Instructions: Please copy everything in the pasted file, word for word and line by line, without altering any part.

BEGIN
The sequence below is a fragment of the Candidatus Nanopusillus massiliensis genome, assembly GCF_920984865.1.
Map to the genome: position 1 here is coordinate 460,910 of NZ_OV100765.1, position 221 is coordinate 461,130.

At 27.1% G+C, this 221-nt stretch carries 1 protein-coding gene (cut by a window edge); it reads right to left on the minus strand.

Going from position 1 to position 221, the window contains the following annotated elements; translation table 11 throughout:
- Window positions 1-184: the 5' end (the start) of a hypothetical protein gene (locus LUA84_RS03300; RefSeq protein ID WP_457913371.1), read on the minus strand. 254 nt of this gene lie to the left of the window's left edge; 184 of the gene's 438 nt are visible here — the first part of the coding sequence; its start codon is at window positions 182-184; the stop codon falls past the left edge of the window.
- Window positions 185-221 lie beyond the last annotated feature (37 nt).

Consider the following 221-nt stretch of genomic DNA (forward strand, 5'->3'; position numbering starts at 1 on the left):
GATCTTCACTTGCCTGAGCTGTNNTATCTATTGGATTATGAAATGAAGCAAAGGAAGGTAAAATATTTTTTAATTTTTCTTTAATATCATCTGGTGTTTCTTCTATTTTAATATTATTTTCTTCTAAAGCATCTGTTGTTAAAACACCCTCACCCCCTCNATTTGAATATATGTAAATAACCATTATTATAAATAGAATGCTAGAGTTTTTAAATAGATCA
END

The sequence below is a fragment of the Candidatus Nanopusillus massiliensis genome, assembly GCF_920984865.1.
Map to the genome: position 1 here is coordinate 460,910 of NZ_OV100765.1, position 221 is coordinate 461,130.

At 27.1% G+C, this 221-nt stretch carries 1 protein-coding gene (cut by a window edge); it reads right to left on the minus strand.

Going from position 1 to position 221, the window contains the following annotated elements; translation table 11 throughout:
- Window positions 1-184: the 5' end (the start) of a hypothetical protein gene (locus LUA84_RS03300; RefSeq protein ID WP_457913371.1), read on the minus strand. 254 nt of this gene lie to the left of the window's left edge; 184 of the gene's 438 nt are visible here — the first part of the coding sequence; its start codon is at window positions 182-184; the stop codon falls past the left edge of the window.
- Window positions 185-221 lie beyond the last annotated feature (37 nt).

Consider the following 221-nt stretch of genomic DNA (forward strand, 5'->3'; position numbering starts at 1 on the left):
GATCTTCACTTGCCTGAGCTGTNNTATCTATTGGATTATGAAATGAAGCAAAGGAAGGTAAAATATTTTTTAATTTTTCTTTAATATCATCTGGTGTTTCTTCTATTTTAATATTATTTTCTTCTAAAGCATCTGTTGTTAAAACACCCTCACCCCCTCNATTTGAATATATGTAAATAACCATTATTATAAATAGAATGCTAGAGTTTTTAAATAGATCA